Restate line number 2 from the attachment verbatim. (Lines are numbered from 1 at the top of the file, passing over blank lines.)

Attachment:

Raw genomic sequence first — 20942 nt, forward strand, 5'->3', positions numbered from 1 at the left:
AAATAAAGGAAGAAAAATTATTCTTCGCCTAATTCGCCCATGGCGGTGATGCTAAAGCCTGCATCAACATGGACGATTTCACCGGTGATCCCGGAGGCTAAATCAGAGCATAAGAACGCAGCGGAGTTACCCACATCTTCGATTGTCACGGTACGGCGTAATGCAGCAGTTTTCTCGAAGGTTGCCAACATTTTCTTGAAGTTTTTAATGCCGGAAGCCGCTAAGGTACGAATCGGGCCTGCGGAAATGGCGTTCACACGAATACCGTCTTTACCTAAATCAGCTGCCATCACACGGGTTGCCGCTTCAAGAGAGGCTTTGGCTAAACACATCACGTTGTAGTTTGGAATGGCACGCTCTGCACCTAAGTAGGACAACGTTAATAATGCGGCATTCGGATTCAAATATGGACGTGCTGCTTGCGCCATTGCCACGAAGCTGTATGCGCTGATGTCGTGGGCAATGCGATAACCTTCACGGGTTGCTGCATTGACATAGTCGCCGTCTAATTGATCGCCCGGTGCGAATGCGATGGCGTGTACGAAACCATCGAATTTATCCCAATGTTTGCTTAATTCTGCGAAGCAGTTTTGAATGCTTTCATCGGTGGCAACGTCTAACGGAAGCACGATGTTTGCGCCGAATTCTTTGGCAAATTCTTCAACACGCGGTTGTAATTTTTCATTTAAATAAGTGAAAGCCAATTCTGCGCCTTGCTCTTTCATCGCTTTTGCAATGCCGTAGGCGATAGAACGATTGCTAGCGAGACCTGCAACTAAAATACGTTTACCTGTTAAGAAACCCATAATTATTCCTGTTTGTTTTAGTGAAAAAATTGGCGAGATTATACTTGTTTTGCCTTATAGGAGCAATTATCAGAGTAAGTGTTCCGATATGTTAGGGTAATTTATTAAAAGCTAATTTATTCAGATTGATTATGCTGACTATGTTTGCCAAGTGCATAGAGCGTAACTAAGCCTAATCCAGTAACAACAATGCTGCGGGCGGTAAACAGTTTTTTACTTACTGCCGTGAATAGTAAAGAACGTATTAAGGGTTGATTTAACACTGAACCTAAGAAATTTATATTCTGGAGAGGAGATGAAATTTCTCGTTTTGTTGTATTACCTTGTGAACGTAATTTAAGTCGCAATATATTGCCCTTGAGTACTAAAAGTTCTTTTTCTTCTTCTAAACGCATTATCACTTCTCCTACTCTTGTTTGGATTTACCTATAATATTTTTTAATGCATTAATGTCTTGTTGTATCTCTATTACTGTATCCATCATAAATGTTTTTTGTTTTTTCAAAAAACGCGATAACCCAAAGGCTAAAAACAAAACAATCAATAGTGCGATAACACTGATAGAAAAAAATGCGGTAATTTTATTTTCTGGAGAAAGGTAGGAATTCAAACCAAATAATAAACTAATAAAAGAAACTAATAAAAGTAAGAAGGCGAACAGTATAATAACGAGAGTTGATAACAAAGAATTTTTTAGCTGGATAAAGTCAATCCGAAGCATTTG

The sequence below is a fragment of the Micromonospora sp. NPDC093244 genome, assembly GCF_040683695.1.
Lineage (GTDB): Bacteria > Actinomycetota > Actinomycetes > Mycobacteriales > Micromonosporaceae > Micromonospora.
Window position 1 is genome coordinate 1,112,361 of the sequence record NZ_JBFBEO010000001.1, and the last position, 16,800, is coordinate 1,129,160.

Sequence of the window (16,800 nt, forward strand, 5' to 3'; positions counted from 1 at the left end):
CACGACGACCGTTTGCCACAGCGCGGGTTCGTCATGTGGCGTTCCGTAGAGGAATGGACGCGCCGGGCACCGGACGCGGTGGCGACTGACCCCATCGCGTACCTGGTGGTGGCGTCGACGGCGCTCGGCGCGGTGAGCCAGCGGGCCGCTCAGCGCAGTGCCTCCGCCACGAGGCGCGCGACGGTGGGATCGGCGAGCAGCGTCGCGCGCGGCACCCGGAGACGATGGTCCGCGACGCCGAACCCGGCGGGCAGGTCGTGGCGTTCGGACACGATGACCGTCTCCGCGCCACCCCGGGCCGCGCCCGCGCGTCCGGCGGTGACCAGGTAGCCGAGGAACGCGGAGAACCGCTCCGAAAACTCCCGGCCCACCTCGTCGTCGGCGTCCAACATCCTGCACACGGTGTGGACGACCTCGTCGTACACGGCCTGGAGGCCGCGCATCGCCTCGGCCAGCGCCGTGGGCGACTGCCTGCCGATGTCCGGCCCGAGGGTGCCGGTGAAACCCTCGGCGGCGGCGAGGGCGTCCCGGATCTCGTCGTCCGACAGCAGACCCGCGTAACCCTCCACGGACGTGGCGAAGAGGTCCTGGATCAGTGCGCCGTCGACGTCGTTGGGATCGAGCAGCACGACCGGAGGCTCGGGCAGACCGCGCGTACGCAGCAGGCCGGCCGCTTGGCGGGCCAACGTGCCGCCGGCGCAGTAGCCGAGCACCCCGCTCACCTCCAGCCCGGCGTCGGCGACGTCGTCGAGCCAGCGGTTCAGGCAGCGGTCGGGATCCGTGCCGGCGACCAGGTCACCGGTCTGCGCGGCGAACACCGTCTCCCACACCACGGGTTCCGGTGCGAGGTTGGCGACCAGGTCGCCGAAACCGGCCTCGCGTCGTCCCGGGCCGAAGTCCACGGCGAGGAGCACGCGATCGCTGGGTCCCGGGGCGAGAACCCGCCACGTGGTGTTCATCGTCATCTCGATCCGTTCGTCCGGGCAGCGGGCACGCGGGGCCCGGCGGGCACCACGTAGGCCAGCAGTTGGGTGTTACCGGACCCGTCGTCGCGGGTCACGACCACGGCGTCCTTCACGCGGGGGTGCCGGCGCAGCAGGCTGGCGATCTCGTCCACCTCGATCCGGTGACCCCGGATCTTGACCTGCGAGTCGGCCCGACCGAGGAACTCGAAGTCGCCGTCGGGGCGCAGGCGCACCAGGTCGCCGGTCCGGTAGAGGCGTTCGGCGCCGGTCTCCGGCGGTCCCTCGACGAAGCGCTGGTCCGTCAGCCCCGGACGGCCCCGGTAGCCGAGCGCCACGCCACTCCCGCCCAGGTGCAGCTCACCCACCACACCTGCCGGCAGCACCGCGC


AAATAAAGGAAGAAAAATTATTCTTCGCCTAATTCGCCCATGGCGGTGATGCTAAAGCCTGCATCAACATGGACGATTTCACCGGTGATCCCGGAGGCTAAATCAGAGCATAAGAACGCAGCGGAGTTACCCACATCTTCGATTGTCACGGTACGGCGTAATGCAGCAGTTTTCTCGAAGGTTGCCAACATTTTCTTGAAGTTTTTAATGCCGGAAGCCGCTAAGGTACGAATCGGGCCTGCGGAAATGGCGTTCACACGAATACCGTCTTTACCTAAATCAGCTGCCATCACACGGGTTGCCGCTTCAAGAGAGGCTTTGGCTAAACACATCACGTTGTAGTTTGGAATGGCACGCTCTGCACCTAAGTAGGACAACGTTAATAATGCGGCATTCGGATTCAAATATGGACGTGCTGCTTGCGCCATTGCCACGAAGCTGTATGCGCTGATGTCGTGGGCAATGCGATAACCTTCACGGGTTGCTGCATTGACATAGTCGCCGTCTAATTGATCGCCCGGTGCGAATGCGATGGCGTGTACGAAACCATCGAATTTATCCCAATGTTTGCTTAATTCTGCGAAGCAGTTTTGAATGCTTTCATCGGTGGCAACGTCTAACGGAAGCACGATGTTTGCGCCGAATTCTTTGGCAAATTCTTCAACACGCGGTTGTAATTTTTCATTTAAATAAGTGAAAGCCAATTCTGCGCCTTGCTCTTTCATCGCTTTTGCAATGCCGTAGGCGATAGAACGATTGCTAGCGAGACCTGCAACTAAAATACGTTTACCTGTTAAGAAACCCATAATTATTCCTGTTTGTTTTAGTGAAAAAATTGGCGAGATTATACTTGTTTTGCCTTATAGGAGCAATTATCAGAGTAAGTGTTCCGATATGTTAGGGTAATTTATTAAAAGCTAATTTATTCAGATTGATTATGCTGACTATGTTTGCCAAGTGCATAGAGCGTAACTAAGCCTAATCCAGTAACAACAATGCTGCGGGCGGTAAACAGTTTTTTACTTACTGCCGTGAATAGTAAAGAACGTATTAAGGGTTGATTTAACACTGAACCTAAGAAATTTATATTCTGGAGAGGAGATGAAATTTCTCGTTTTGTTGTATTACCTTGTGAACGTAATTTAAGTCGCAATATATTGCCCTTGAGTACTAAAAGTTCTTTTTCTTCTTCTAAACGCATTATCACTTCTCCTACTCTTGTTTGGATTTACCTATAATATTTTTTAATGCATTAATGTCTTGTTGTATCTCTATTACTGTATCCATCATAAATGTTTTTTGTTTTTTCAAAAAACGCGATAACCCAAAGGCTAAAAACAAAACAATCAATAGTGCGATAACACTGATAGAAAAAAATGCGGTAATTTTATTTTCTGGAGAAAGGTAGGAATTCAAACCAAATAATAAACTAATAAAAGAAACTAATAAAAGTAAGAAGGCGAACAGTATAATAACGAGAGTTGATAACAAAGAATTTTTTAGCTGGATAAAGTCAATCCGAAGCATTTG